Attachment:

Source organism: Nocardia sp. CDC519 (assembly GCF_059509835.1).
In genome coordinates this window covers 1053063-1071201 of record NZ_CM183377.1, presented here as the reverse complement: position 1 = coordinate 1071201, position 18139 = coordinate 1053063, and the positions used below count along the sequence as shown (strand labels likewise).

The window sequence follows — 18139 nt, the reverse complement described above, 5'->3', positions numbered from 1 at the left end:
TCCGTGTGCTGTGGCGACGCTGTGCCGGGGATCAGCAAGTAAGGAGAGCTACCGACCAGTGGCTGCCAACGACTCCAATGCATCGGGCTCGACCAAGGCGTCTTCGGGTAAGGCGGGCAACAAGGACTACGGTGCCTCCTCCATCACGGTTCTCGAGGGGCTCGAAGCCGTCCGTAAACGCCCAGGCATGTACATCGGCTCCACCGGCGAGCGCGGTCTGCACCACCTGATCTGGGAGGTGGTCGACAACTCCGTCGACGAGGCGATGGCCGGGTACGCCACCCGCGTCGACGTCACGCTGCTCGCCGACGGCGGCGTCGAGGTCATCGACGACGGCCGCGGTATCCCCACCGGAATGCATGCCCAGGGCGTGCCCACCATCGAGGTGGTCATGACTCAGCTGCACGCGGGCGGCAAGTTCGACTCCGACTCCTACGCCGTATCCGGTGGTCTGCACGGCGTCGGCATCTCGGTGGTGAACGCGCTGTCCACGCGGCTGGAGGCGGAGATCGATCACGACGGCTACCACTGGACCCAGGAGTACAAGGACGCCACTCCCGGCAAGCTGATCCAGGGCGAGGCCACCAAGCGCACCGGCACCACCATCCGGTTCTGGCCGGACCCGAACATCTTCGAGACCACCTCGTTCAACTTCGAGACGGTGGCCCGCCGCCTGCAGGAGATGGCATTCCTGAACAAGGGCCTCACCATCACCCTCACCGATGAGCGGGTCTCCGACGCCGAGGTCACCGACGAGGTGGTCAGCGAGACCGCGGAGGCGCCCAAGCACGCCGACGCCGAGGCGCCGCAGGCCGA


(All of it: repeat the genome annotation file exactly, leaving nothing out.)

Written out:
Source organism: Nocardia sp. CDC519 (assembly GCF_059509835.1).
In genome coordinates this window covers 1053063-1071201 of record NZ_CM183377.1, presented here as the reverse complement: position 1 = coordinate 1071201, position 18139 = coordinate 1053063, and the positions used below count along the sequence as shown (strand labels likewise).

The window sequence follows — 18139 nt, the reverse complement described above, 5'->3', positions numbered from 1 at the left end:
TCCGTGTGCTGTGGCGACGCTGTGCCGGGGATCAGCAAGTAAGGAGAGCTACCGACCAGTGGCTGCCAACGACTCCAATGCATCGGGCTCGACCAAGGCGTCTTCGGGTAAGGCGGGCAACAAGGACTACGGTGCCTCCTCCATCACGGTTCTCGAGGGGCTCGAAGCCGTCCGTAAACGCCCAGGCATGTACATCGGCTCCACCGGCGAGCGCGGTCTGCACCACCTGATCTGGGAGGTGGTCGACAACTCCGTCGACGAGGCGATGGCCGGGTACGCCACCCGCGTCGACGTCACGCTGCTCGCCGACGGCGGCGTCGAGGTCATCGACGACGGCCGCGGTATCCCCACCGGAATGCATGCCCAGGGCGTGCCCACCATCGAGGTGGTCATGACTCAGCTGCACGCGGGCGGCAAGTTCGACTCCGACTCCTACGCCGTATCCGGTGGTCTGCACGGCGTCGGCATCTCGGTGGTGAACGCGCTGTCCACGCGGCTGGAGGCGGAGATCGATCACGACGGCTACCACTGGACCCAGGAGTACAAGGACGCCACTCCCGGCAAGCTGATCCAGGGCGAGGCCACCAAGCGCACCGGCACCACCATCCGGTTCTGGCCGGACCCGAACATCTTCGAGACCACCTCGTTCAACTTCGAGACGGTGGCCCGCCGCCTGCAGGAGATGGCATTCCTGAACAAGGGCCTCACCATCACCCTCACCGATGAGCGGGTCTCCGACGCCGAGGTCACCGACGAGGTGGTCAGCGAGACCGCGGAGGCGCCCAAGCACGCCGACGCCGAGGCGCCGCAGGCCGA